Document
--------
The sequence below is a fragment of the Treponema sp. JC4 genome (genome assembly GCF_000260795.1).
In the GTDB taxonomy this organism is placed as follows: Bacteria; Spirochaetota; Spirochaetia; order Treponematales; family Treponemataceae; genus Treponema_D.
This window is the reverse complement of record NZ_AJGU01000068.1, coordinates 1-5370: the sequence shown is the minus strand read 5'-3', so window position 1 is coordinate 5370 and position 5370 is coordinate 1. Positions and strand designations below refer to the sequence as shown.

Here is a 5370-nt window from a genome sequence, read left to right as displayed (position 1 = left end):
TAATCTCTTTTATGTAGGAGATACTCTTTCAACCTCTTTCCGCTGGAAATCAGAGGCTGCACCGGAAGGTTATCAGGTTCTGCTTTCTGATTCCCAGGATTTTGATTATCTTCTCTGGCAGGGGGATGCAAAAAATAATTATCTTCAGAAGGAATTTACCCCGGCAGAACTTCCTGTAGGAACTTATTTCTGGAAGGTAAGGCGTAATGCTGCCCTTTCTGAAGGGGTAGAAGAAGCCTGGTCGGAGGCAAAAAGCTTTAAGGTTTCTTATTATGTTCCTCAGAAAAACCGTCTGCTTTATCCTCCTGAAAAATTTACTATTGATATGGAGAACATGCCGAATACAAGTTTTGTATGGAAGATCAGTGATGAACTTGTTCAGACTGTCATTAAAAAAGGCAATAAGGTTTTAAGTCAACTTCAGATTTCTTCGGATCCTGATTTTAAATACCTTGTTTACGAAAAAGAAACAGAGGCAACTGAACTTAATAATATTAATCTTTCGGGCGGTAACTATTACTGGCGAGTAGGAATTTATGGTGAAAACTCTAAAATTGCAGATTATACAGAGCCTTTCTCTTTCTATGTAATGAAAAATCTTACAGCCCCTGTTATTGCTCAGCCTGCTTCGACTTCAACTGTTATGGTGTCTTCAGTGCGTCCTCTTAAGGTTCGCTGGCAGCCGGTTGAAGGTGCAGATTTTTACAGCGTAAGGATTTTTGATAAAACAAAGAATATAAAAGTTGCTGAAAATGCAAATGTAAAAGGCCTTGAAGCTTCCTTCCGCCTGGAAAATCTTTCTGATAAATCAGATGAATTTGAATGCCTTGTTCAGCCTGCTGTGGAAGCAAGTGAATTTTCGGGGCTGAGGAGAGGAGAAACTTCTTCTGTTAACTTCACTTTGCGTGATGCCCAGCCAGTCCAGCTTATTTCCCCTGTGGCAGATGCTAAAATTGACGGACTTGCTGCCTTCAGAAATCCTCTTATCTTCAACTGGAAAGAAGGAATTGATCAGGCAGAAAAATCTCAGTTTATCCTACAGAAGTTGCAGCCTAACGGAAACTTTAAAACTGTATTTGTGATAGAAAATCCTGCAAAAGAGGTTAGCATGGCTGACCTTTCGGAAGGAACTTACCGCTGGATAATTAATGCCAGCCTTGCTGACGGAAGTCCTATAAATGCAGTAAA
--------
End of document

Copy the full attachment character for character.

The sequence below is a fragment of the Treponema sp. JC4 genome (genome assembly GCF_000260795.1).
In the GTDB taxonomy this organism is placed as follows: Bacteria; Spirochaetota; Spirochaetia; order Treponematales; family Treponemataceae; genus Treponema_D.
This window is the reverse complement of record NZ_AJGU01000068.1, coordinates 1-5370: the sequence shown is the minus strand read 5'-3', so window position 1 is coordinate 5370 and position 5370 is coordinate 1. Positions and strand designations below refer to the sequence as shown.

Here is a 5370-nt window from a genome sequence, read left to right as displayed (position 1 = left end):
TAATCTCTTTTATGTAGGAGATACTCTTTCAACCTCTTTCCGCTGGAAATCAGAGGCTGCACCGGAAGGTTATCAGGTTCTGCTTTCTGATTCCCAGGATTTTGATTATCTTCTCTGGCAGGGGGATGCAAAAAATAATTATCTTCAGAAGGAATTTACCCCGGCAGAACTTCCTGTAGGAACTTATTTCTGGAAGGTAAGGCGTAATGCTGCCCTTTCTGAAGGGGTAGAAGAAGCCTGGTCGGAGGCAAAAAGCTTTAAGGTTTCTTATTATGTTCCTCAGAAAAACCGTCTGCTTTATCCTCCTGAAAAATTTACTATTGATATGGAGAACATGCCGAATACAAGTTTTGTATGGAAGATCAGTGATGAACTTGTTCAGACTGTCATTAAAAAAGGCAATAAGGTTTTAAGTCAACTTCAGATTTCTTCGGATCCTGATTTTAAATACCTTGTTTACGAAAAAGAAACAGAGGCAACTGAACTTAATAATATTAATCTTTCGGGCGGTAACTATTACTGGCGAGTAGGAATTTATGGTGAAAACTCTAAAATTGCAGATTATACAGAGCCTTTCTCTTTCTATGTAATGAAAAATCTTACAGCCCCTGTTATTGCTCAGCCTGCTTCGACTTCAACTGTTATGGTGTCTTCAGTGCGTCCTCTTAAGGTTCGCTGGCAGCCGGTTGAAGGTGCAGATTTTTACAGCGTAAGGATTTTTGATAAAACAAAGAATATAAAAGTTGCTGAAAATGCAAATGTAAAAGGCCTTGAAGCTTCCTTCCGCCTGGAAAATCTTTCTGATAAATCAGATGAATTTGAATGCCTTGTTCAGCCTGCTGTGGAAGCAAGTGAATTTTCGGGGCTGAGGAGAGGAGAAACTTCTTCTGTTAACTTCACTTTGCGTGATGCCCAGCCAGTCCAGCTTATTTCCCCTGTGGCAGATGCTAAAATTGACGGACTTGCTGCCTTCAGAAATCCTCTTATCTTCAACTGGAAAGAAGGAATTGATCAGGCAGAAAAATCTCAGTTTATCCTACAGAAGTTGCAGCCTAACGGAAACTTTAAAACTGTATTTGTGATAGAAAATCCTGCAAAAGAGGTTAGCATGGCTGACCTTTCGGAAGGAACTTACCGCTGGATAATTAATGCCAGCCTTGCTGACGGAAGTCCTATAAATGCAGTAAA